Title

Maximum Strength and Strength Training - A Relationship to Endurance?

Document Type

Journal Article

Publisher

Lippincott Williams & Wilkins

Faculty

Computing, Health and Science

School

Exercise, Biomedical and Health Science, Centre for Exercise and Sports Science Research

RAS ID

4294

Comments

This article was originally published as: Stone, M., Stone, M., Sands, W., Pierce, K., Newton, R. , Haff, G., & Carlock, J. (2006). Maximum strength and strength training - A relationship to endurance?. Strength and Conditioning Journal, 28(3), 44-53. Original journal available here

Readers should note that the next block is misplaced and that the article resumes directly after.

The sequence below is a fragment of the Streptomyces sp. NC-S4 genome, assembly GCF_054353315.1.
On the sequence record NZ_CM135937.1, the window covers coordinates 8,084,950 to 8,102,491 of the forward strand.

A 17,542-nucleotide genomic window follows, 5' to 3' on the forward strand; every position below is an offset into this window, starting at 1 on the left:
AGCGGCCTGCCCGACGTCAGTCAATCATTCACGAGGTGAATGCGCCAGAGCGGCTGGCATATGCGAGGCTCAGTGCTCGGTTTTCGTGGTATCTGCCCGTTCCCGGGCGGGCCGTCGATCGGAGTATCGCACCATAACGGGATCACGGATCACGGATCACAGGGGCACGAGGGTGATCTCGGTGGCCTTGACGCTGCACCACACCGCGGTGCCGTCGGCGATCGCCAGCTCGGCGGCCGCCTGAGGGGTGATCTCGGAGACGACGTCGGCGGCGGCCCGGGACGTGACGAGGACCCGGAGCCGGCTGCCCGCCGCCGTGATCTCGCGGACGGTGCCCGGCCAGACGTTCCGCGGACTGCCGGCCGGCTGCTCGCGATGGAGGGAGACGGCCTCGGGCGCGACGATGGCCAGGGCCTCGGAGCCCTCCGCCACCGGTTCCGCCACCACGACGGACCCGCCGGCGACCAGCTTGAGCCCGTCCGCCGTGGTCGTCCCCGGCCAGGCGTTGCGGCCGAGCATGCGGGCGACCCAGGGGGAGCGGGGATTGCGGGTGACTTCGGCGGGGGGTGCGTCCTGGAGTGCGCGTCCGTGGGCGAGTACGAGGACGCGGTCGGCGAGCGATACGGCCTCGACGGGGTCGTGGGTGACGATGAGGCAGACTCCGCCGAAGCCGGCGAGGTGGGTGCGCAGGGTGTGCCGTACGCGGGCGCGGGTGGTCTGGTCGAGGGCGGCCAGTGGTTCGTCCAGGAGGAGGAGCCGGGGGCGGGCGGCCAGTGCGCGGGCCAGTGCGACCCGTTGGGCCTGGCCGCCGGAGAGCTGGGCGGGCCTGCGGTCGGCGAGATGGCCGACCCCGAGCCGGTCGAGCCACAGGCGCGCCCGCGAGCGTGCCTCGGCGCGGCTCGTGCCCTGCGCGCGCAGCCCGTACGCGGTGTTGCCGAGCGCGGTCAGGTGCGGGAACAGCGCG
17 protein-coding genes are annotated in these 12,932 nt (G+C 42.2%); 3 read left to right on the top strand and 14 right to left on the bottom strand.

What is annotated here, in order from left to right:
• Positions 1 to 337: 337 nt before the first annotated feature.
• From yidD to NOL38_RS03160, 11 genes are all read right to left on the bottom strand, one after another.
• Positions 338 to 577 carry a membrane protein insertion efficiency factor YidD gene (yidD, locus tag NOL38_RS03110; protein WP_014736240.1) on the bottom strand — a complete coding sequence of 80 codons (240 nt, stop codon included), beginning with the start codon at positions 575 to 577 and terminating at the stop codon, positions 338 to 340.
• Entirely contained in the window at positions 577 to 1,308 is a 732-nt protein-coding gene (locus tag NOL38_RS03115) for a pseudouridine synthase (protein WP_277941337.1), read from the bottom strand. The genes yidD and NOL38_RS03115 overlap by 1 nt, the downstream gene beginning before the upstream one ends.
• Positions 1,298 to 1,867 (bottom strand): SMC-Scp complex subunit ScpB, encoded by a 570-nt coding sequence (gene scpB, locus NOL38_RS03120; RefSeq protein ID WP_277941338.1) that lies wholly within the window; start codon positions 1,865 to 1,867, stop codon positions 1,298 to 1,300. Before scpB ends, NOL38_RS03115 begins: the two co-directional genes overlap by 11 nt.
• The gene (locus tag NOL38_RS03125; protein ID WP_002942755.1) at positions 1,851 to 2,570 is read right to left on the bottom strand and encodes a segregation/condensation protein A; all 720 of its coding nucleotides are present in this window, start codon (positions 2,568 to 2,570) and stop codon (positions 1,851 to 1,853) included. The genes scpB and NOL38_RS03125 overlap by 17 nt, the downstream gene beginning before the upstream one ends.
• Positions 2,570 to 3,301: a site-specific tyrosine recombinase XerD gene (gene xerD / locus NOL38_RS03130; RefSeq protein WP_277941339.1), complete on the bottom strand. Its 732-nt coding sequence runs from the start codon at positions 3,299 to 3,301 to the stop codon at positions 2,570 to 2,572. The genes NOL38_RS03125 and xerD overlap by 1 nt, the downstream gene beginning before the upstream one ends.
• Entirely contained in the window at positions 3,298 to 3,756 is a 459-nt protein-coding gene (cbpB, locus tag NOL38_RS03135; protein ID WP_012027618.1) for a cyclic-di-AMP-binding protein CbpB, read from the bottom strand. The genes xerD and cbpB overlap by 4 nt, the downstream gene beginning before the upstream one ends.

Abstract

Endurance can be defined as the ability to maintain or to repeat a given force or power output. The sport performance-endurance relationship is a multi-factorial concept. However, evidence indicates that maximum strength is a major component. Conceptually, endurance is a continuum. The literature indicates that (a) maximum strength is moderately to strongly related to endurance capabilities and associated factors, a relationship that is likely stronger for high intensity exercise endurance (HIEE) activities than for low intensity exercise endurance (LIEE); (b) strength training can increase both HIEE and LIEE, the effect being greater for HIEE; (c) the volume of strength training plays a role in endurance adaptation; and (d) mechanical specificity and training program variables also play a role in the degree of adaptation.